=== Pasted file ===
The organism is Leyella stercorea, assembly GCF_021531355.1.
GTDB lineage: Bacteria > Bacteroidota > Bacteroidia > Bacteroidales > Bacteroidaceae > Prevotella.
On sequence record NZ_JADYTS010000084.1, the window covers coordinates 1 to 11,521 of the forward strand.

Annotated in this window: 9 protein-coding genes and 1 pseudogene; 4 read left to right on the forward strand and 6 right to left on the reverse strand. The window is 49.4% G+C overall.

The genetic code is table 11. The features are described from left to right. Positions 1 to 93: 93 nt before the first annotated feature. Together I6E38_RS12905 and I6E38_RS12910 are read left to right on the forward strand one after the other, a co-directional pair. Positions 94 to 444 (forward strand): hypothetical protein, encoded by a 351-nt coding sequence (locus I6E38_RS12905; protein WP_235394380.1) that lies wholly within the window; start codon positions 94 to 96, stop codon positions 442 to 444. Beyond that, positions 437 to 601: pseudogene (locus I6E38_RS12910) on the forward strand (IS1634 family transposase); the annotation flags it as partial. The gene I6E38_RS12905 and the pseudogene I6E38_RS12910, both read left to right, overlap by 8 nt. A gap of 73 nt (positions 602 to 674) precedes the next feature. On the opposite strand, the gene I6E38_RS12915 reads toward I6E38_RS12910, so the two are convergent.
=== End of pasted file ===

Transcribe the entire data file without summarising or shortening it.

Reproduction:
The organism is Leyella stercorea, assembly GCF_021531355.1.
GTDB lineage: Bacteria > Bacteroidota > Bacteroidia > Bacteroidales > Bacteroidaceae > Prevotella.
On sequence record NZ_JADYTS010000084.1, the window covers coordinates 1 to 11,521 of the forward strand.

Annotated in this window: 9 protein-coding genes and 1 pseudogene; 4 read left to right on the forward strand and 6 right to left on the reverse strand. The window is 49.4% G+C overall.

The genetic code is table 11. The features are described from left to right. Positions 1 to 93: 93 nt before the first annotated feature. Together I6E38_RS12905 and I6E38_RS12910 are read left to right on the forward strand one after the other, a co-directional pair. Positions 94 to 444 (forward strand): hypothetical protein, encoded by a 351-nt coding sequence (locus I6E38_RS12905; protein WP_235394380.1) that lies wholly within the window; start codon positions 94 to 96, stop codon positions 442 to 444. Beyond that, positions 437 to 601: pseudogene (locus I6E38_RS12910) on the forward strand (IS1634 family transposase); the annotation flags it as partial. The gene I6E38_RS12905 and the pseudogene I6E38_RS12910, both read left to right, overlap by 8 nt. A gap of 73 nt (positions 602 to 674) precedes the next feature. On the opposite strand, the gene I6E38_RS12915 reads toward I6E38_RS12910, so the two are convergent.